Dear Dr. Bryce: Letters to late residential school whistleblower express gratitude, pledge action

For someone who died nearly 90 years ago, Dr. Peter Bryce sure gets a lot of mail.

Bryce was the chief health inspector for the Department of Indian Affairs who, in the early 20th century, tried to alert the nation to the atrocious conditions in residential schools — where abuse, malnutrition and especially tuberculosis were taking a deadly toll on the children forced to attend the institutions.

His warnings were largely ignored, and he was branded a troublemaker and pushed into retirement from the public service. In 1922, Bryce published his own pamphlet about the schools titled The Story of a National Crime.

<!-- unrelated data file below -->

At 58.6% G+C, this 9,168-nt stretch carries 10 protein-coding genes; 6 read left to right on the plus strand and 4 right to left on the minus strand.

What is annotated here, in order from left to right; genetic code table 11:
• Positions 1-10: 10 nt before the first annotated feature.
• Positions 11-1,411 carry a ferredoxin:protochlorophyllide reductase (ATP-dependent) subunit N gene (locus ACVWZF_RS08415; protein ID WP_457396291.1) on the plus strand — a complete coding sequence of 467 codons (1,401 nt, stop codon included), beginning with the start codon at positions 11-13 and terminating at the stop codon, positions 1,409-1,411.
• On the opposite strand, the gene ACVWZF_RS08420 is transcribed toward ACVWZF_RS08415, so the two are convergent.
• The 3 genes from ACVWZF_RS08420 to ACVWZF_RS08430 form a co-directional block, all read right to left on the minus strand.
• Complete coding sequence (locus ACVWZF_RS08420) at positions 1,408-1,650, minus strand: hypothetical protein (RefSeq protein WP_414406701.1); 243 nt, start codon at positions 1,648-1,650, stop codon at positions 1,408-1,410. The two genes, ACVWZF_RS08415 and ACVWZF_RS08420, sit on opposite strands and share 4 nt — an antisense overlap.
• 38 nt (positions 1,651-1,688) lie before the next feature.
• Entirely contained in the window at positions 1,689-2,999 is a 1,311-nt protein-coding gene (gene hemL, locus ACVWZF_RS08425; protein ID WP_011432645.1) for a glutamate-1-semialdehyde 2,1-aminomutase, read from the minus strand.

He died a decade later. "One of Dr. Bryce's greatest laments is that ... the work of saving these children's lives did not get done in his lifetime. He died feeling like he was a failure," Cindy Blackstock told CBC's Ottawa Morning on Monday.

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